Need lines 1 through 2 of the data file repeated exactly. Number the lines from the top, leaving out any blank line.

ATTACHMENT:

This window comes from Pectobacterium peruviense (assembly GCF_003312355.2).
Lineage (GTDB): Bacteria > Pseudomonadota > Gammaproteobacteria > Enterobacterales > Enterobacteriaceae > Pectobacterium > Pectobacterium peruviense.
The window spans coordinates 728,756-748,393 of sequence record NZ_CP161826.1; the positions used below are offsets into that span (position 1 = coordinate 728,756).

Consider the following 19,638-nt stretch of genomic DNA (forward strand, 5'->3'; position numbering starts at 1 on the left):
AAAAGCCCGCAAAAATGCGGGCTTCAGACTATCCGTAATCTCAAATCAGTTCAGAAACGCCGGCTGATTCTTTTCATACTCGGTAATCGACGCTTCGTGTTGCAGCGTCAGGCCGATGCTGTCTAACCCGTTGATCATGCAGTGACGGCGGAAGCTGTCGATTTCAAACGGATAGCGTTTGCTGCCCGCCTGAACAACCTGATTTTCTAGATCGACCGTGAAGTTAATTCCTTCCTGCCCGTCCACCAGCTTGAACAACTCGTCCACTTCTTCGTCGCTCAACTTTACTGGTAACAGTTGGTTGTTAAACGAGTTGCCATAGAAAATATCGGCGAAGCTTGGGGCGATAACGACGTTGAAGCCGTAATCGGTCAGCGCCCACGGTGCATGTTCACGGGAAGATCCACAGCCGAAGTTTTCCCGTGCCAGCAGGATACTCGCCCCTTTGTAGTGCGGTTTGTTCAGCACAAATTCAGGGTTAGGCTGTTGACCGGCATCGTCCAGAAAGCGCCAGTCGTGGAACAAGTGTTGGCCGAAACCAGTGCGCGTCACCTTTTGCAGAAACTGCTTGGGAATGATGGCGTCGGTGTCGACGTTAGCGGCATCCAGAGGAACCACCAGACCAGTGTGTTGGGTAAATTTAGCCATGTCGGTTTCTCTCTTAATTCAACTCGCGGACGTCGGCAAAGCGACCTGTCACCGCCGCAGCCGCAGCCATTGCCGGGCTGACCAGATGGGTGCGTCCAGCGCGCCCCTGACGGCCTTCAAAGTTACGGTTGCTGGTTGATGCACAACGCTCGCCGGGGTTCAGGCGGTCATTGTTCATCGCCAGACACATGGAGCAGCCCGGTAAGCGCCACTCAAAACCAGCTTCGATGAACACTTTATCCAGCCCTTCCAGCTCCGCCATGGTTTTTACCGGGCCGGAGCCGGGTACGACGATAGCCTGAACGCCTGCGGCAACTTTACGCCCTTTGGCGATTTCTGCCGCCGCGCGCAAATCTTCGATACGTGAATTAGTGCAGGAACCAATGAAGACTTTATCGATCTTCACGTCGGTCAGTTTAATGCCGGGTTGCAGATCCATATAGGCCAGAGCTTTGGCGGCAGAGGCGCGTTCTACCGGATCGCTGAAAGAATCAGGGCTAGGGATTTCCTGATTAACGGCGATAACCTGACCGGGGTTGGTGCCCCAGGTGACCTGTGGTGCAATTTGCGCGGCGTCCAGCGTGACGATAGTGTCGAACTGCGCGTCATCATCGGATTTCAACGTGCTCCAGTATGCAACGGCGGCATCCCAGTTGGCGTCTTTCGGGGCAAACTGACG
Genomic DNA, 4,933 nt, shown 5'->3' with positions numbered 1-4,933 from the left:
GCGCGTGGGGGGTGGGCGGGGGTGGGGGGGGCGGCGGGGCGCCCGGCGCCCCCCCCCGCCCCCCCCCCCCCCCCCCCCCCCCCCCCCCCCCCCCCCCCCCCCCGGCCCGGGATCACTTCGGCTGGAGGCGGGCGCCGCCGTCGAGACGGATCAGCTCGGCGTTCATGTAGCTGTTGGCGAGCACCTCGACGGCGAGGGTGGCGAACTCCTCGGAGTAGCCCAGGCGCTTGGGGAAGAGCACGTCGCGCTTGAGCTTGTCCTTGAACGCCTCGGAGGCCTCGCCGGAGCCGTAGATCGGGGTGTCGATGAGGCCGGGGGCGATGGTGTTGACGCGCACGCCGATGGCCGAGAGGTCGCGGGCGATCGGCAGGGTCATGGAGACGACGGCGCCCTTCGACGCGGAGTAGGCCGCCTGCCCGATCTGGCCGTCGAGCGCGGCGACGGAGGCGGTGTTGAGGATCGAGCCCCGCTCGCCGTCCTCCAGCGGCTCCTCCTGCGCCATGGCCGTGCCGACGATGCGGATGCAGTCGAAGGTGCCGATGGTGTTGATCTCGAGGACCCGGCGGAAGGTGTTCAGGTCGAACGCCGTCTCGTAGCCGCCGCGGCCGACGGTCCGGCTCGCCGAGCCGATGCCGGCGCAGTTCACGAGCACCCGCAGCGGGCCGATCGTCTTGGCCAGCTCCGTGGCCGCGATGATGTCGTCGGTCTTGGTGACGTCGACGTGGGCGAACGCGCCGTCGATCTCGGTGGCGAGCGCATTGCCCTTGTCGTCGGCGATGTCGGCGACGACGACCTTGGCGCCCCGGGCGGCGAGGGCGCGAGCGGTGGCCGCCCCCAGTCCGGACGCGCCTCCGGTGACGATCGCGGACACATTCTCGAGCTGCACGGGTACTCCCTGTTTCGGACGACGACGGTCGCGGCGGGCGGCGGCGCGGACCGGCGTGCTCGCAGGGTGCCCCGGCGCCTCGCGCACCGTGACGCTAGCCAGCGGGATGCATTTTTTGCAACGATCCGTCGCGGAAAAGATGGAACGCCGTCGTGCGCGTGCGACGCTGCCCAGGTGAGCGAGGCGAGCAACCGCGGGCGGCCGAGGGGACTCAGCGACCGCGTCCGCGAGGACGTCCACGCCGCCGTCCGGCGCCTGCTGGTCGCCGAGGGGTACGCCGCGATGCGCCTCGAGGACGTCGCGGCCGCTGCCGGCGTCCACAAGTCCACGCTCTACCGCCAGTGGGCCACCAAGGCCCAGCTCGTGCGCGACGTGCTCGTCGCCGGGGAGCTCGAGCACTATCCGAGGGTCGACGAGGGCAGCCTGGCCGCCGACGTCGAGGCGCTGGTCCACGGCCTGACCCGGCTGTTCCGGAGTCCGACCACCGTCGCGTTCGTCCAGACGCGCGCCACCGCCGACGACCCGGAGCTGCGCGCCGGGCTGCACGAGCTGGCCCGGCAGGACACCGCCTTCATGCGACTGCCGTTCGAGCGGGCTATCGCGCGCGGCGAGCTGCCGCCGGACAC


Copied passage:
This window comes from Pectobacterium peruviense (assembly GCF_003312355.2).
Lineage (GTDB): Bacteria > Pseudomonadota > Gammaproteobacteria > Enterobacterales > Enterobacteriaceae > Pectobacterium > Pectobacterium peruviense.